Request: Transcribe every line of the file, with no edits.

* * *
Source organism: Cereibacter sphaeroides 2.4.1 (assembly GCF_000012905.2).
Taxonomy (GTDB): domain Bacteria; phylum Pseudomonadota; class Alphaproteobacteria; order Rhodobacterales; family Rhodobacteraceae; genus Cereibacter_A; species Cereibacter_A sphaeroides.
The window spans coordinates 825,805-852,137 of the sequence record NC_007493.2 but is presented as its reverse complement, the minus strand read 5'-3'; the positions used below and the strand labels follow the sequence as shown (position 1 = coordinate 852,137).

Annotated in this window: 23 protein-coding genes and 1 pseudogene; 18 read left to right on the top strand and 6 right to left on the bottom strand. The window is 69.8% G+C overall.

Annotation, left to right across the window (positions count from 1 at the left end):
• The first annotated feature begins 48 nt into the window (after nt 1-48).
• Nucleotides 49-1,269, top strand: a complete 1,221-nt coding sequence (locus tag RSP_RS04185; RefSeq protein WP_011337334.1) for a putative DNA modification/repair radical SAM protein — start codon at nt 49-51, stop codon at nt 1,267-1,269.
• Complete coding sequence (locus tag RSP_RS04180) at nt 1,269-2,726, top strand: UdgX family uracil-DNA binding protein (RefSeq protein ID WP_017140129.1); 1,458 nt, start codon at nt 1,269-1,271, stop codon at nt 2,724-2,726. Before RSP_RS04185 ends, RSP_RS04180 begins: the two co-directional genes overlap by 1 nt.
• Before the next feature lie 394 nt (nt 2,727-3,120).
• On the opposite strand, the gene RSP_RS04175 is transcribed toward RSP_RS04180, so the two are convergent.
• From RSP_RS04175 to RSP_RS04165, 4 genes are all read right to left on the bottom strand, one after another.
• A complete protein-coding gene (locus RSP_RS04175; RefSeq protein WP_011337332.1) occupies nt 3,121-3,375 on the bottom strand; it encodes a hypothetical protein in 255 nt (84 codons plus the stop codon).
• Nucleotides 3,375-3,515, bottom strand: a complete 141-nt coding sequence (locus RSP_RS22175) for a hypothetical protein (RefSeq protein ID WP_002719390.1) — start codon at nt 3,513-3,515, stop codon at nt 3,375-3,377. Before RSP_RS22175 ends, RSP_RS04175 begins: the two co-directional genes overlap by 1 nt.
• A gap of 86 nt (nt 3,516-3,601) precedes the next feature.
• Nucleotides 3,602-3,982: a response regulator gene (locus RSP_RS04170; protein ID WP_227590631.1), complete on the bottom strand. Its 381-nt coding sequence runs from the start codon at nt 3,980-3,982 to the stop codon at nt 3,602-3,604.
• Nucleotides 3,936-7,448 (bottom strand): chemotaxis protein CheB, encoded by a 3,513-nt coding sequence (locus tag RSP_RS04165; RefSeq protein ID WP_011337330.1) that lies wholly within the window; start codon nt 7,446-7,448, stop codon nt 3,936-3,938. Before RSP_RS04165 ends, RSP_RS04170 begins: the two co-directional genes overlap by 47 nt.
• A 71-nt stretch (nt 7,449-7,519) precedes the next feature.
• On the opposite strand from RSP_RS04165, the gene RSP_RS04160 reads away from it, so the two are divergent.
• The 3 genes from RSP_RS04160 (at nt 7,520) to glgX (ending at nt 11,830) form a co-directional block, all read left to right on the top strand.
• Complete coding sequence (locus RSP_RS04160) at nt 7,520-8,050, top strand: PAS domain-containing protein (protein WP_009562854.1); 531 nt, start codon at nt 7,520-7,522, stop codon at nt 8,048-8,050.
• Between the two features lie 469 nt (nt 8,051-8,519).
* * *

Source organism: Cereibacter sphaeroides 2.4.1 (assembly GCF_000012905.2).
Taxonomy (GTDB): domain Bacteria; phylum Pseudomonadota; class Alphaproteobacteria; order Rhodobacterales; family Rhodobacteraceae; genus Cereibacter_A; species Cereibacter_A sphaeroides.
The window spans coordinates 825,805-852,137 of the sequence record NC_007493.2 but is presented as its reverse complement, the minus strand read 5'-3'; the positions used below and the strand labels follow the sequence as shown (position 1 = coordinate 852,137).

Annotated in this window: 23 protein-coding genes and 1 pseudogene; 18 read left to right on the top strand and 6 right to left on the bottom strand. The window is 69.8% G+C overall.

Annotation, left to right across the window (positions count from 1 at the left end):
• The first annotated feature begins 48 nt into the window (after nt 1-48).
• Nucleotides 49-1,269, top strand: a complete 1,221-nt coding sequence (locus tag RSP_RS04185; RefSeq protein WP_011337334.1) for a putative DNA modification/repair radical SAM protein — start codon at nt 49-51, stop codon at nt 1,267-1,269.
• Complete coding sequence (locus tag RSP_RS04180) at nt 1,269-2,726, top strand: UdgX family uracil-DNA binding protein (RefSeq protein ID WP_017140129.1); 1,458 nt, start codon at nt 1,269-1,271, stop codon at nt 2,724-2,726. Before RSP_RS04185 ends, RSP_RS04180 begins: the two co-directional genes overlap by 1 nt.
• Before the next feature lie 394 nt (nt 2,727-3,120).
• On the opposite strand, the gene RSP_RS04175 is transcribed toward RSP_RS04180, so the two are convergent.
• From RSP_RS04175 to RSP_RS04165, 4 genes are all read right to left on the bottom strand, one after another.
• A complete protein-coding gene (locus RSP_RS04175; RefSeq protein WP_011337332.1) occupies nt 3,121-3,375 on the bottom strand; it encodes a hypothetical protein in 255 nt (84 codons plus the stop codon).
• Nucleotides 3,375-3,515, bottom strand: a complete 141-nt coding sequence (locus RSP_RS22175) for a hypothetical protein (RefSeq protein ID WP_002719390.1) — start codon at nt 3,513-3,515, stop codon at nt 3,375-3,377. Before RSP_RS22175 ends, RSP_RS04175 begins: the two co-directional genes overlap by 1 nt.
• A gap of 86 nt (nt 3,516-3,601) precedes the next feature.
• Nucleotides 3,602-3,982: a response regulator gene (locus RSP_RS04170; protein ID WP_227590631.1), complete on the bottom strand. Its 381-nt coding sequence runs from the start codon at nt 3,980-3,982 to the stop codon at nt 3,602-3,604.
• Nucleotides 3,936-7,448 (bottom strand): chemotaxis protein CheB, encoded by a 3,513-nt coding sequence (locus tag RSP_RS04165; RefSeq protein ID WP_011337330.1) that lies wholly within the window; start codon nt 7,446-7,448, stop codon nt 3,936-3,938. Before RSP_RS04165 ends, RSP_RS04170 begins: the two co-directional genes overlap by 47 nt.
• A 71-nt stretch (nt 7,449-7,519) precedes the next feature.
• On the opposite strand from RSP_RS04165, the gene RSP_RS04160 reads away from it, so the two are divergent.
• The 3 genes from RSP_RS04160 (at nt 7,520) to glgX (ending at nt 11,830) form a co-directional block, all read left to right on the top strand.
• Complete coding sequence (locus RSP_RS04160) at nt 7,520-8,050, top strand: PAS domain-containing protein (protein WP_009562854.1); 531 nt, start codon at nt 7,520-7,522, stop codon at nt 8,048-8,050.
• Between the two features lie 469 nt (nt 8,051-8,519).